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In praise of the "deviant strain"

Robert Bork and others characterize any use of our antitrust laws other than the promotion of efficiency as a "deviant strain." Aside from the fact that this "deviant" view of the goals of antitrust were important for the authors of the Sherman Act, the idea that our antitrust laws should be used to support small competitors and prevent the formation of overly powerful concentrations of private capital is a good idea. From this month's issue of Orion, here's Wendell Berry:

As the poor deserve as much justice from our courts as the rich, so the small farmer and the small merchant deserve the same economic justice, the same freedom in the market, as big farmers and chain stores. They should not suffer ruin merely because their rich competitors can afford (for a while) to undersell them.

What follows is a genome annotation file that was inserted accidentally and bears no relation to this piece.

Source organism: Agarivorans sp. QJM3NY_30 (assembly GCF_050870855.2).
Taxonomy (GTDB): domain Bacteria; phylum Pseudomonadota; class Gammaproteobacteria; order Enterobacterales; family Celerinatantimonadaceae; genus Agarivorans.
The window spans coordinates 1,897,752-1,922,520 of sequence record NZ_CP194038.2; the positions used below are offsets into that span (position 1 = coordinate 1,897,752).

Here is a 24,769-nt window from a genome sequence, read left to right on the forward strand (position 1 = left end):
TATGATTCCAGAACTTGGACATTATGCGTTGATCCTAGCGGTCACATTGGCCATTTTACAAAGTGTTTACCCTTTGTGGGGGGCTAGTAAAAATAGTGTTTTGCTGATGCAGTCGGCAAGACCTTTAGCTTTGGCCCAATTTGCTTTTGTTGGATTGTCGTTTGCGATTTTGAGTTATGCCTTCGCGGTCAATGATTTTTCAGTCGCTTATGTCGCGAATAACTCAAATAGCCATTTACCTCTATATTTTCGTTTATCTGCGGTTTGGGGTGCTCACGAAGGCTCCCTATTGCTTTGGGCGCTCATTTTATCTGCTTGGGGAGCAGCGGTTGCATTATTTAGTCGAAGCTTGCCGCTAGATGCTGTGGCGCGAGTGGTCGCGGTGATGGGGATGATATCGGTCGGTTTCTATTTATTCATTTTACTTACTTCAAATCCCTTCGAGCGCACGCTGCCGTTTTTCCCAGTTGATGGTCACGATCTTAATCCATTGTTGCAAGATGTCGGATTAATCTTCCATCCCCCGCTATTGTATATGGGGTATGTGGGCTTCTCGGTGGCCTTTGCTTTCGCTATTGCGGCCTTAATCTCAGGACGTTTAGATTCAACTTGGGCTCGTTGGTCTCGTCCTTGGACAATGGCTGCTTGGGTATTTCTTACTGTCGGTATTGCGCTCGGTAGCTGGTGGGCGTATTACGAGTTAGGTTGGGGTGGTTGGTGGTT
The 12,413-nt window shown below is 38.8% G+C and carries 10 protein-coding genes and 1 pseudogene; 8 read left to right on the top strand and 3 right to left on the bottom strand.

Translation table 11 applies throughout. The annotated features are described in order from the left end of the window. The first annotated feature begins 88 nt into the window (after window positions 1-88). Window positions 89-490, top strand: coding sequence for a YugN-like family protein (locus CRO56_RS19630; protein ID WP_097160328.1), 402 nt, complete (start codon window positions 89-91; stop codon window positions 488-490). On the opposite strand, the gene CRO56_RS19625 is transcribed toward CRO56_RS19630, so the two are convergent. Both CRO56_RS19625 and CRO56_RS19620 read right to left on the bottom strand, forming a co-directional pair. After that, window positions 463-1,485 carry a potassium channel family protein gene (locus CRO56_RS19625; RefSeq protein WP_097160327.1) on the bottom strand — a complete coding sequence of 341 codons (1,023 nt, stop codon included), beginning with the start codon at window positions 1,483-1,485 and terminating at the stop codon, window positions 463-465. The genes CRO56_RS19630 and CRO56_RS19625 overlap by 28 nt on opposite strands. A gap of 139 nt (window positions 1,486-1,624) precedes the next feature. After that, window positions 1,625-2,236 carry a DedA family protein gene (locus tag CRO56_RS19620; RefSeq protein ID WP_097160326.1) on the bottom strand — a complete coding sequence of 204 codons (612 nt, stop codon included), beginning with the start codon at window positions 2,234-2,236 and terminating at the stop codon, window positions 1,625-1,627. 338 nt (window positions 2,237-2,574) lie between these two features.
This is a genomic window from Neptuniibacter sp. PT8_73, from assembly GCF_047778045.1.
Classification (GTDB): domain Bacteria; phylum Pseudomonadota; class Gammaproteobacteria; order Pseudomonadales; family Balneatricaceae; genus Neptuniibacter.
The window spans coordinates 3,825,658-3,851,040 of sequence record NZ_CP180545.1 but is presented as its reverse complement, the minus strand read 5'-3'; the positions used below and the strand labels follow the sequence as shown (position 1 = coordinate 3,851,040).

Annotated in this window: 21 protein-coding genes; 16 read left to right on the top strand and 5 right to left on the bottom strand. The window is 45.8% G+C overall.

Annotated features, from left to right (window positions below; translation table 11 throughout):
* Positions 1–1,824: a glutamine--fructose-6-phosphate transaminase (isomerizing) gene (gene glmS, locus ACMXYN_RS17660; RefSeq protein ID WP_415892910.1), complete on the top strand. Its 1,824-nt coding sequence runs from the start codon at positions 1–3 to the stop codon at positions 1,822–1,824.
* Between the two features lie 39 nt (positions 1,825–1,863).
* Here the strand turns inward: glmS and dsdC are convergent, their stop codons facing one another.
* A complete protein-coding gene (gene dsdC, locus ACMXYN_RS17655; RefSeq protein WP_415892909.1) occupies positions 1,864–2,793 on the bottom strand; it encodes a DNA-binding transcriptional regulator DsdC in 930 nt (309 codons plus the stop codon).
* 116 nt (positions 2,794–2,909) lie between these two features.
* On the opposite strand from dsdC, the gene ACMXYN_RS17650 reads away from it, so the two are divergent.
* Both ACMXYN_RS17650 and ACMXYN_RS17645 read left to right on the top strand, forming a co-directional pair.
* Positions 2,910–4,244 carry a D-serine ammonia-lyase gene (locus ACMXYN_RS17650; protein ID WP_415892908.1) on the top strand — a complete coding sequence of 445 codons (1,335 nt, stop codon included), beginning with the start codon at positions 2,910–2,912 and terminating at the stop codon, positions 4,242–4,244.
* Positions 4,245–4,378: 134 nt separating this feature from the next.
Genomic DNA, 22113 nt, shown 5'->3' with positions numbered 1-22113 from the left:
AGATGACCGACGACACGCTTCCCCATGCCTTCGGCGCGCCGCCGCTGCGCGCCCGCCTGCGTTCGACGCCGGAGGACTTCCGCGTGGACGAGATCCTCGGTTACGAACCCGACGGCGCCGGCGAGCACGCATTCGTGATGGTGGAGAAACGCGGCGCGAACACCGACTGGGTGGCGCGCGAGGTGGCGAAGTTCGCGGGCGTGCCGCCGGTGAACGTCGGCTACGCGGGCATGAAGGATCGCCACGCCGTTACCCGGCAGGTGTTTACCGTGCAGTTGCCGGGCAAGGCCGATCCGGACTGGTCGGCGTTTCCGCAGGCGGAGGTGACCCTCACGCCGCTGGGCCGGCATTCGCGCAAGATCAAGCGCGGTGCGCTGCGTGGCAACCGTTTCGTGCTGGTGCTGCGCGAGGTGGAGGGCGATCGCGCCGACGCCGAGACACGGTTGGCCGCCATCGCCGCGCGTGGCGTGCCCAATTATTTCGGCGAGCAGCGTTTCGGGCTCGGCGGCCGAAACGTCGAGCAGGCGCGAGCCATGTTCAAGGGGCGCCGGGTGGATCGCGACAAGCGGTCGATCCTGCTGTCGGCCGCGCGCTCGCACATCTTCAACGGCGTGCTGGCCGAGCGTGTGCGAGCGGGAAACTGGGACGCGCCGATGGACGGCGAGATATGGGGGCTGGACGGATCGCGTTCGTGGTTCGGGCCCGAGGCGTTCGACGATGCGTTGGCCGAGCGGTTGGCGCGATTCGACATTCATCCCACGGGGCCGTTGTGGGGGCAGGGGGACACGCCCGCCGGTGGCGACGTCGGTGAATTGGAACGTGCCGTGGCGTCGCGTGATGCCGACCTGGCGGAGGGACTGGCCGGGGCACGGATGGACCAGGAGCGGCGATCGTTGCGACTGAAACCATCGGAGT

Furthermore, to permit the smaller enterprises always to be ruined by false advantages, either at home or in the global economy, is ultimately to destroy local, regional, and even national capabilities of producing vital supplies such as food and textiles. It is impossible to understand, let alone justify, a government's willingness to allow the human sources of necessary goods to be destroyed by the "freedom" of this corporate anarchy. It is equally impossible to understand how a government can permit, and even subsidize, the destruction of the land and the land's productivity. Somehow we have lost or discarded any controlling sense of the interdependence of the Earth and the human capacity to use it well. The governmental obligation to protect these economic resources, inseparably human and natural, is the same as the obligation to protect us from hunger or from foreign invaders. In result, there is no difference between a domestic threat to the sources of our life and a foreign one.